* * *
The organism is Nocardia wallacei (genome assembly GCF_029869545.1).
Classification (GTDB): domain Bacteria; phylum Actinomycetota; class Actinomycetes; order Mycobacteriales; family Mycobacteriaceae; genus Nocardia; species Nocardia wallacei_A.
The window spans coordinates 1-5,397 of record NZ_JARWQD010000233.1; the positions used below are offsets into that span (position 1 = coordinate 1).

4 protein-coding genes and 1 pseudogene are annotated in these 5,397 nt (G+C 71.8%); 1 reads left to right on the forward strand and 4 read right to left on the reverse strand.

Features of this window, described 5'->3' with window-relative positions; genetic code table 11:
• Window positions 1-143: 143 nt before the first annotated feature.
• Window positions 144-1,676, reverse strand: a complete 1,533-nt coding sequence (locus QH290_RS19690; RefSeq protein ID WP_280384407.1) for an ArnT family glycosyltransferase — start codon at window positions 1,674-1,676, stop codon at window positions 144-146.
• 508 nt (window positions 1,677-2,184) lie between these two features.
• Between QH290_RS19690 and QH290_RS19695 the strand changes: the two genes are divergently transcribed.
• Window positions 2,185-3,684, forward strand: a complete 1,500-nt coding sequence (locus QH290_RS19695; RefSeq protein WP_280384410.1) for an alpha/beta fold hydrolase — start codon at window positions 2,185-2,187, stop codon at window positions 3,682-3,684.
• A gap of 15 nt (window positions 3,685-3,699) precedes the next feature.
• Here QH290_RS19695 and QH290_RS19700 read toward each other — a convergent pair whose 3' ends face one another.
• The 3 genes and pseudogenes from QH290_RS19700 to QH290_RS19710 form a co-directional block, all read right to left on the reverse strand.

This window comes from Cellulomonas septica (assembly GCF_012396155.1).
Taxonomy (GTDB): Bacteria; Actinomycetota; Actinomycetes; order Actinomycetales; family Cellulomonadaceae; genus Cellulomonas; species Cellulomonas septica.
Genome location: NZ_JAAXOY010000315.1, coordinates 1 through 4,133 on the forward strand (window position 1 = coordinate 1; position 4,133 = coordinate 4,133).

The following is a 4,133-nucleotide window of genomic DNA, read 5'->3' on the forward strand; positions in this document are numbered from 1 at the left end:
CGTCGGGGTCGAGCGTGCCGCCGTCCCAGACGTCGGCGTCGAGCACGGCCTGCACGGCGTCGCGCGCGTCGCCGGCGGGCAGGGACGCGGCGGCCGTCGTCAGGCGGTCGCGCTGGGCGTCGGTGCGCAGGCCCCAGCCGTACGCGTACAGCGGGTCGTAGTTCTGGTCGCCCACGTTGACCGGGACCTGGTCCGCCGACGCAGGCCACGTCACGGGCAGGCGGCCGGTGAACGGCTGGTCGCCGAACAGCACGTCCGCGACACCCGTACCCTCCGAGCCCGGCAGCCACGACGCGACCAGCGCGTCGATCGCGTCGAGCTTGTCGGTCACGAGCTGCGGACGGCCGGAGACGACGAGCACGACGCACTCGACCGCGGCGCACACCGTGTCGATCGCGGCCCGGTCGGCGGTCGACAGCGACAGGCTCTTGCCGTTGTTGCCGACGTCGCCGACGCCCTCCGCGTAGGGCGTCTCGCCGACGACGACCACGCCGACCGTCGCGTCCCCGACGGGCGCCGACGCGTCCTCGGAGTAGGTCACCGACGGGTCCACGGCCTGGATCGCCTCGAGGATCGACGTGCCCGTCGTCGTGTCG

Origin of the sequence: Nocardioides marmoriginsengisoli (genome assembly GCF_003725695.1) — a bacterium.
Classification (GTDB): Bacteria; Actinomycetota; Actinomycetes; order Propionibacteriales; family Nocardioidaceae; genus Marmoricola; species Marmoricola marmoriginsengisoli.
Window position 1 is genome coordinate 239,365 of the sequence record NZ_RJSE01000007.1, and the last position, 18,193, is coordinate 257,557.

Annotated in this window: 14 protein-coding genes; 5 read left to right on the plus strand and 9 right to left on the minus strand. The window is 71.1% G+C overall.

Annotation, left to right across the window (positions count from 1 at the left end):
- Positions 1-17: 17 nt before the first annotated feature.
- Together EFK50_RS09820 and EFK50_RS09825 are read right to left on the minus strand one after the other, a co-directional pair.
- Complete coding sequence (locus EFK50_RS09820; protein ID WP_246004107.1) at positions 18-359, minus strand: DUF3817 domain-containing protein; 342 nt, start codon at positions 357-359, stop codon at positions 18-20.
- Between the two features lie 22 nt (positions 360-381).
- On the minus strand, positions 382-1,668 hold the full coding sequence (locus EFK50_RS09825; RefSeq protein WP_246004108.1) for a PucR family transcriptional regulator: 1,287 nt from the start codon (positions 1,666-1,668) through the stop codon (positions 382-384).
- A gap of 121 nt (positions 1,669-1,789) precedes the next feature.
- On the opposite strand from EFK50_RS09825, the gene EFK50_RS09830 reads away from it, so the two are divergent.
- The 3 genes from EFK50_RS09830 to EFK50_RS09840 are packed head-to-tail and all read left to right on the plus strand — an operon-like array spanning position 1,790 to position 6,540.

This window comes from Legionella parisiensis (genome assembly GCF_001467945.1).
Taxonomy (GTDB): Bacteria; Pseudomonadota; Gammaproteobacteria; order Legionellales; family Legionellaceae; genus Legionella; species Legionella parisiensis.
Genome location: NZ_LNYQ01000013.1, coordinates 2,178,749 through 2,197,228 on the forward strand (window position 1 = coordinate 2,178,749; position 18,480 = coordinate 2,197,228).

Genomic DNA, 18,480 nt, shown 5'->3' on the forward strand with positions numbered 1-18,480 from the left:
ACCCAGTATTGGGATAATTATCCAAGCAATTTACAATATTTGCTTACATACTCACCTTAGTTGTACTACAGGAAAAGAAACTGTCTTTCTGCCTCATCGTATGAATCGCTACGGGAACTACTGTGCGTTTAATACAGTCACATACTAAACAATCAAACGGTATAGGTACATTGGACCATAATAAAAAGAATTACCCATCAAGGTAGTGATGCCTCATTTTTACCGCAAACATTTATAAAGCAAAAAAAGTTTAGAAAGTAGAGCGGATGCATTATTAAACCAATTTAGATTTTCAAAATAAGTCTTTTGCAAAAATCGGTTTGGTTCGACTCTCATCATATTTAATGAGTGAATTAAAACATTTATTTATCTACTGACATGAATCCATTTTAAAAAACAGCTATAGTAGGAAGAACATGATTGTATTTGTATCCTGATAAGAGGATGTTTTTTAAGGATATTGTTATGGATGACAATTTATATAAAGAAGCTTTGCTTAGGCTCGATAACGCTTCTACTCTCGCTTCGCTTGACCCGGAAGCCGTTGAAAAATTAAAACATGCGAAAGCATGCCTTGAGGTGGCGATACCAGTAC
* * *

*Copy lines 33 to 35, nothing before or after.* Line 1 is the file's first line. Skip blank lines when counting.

Taxonomy (GTDB): Bacteria; Pseudomonadota; Gammaproteobacteria; order Legionellales; family Legionellaceae; genus Legionella; species Legionella parisiensis.
Genome location: NZ_LNYQ01000013.1, coordinates 2,178,749 through 2,197,228 on the forward strand (window position 1 = coordinate 2,178,749; position 18,480 = coordinate 2,197,228).

Genomic DNA, 18,480 nt, shown 5'->3' on the forward strand with positions numbered 1-18,480 from the left: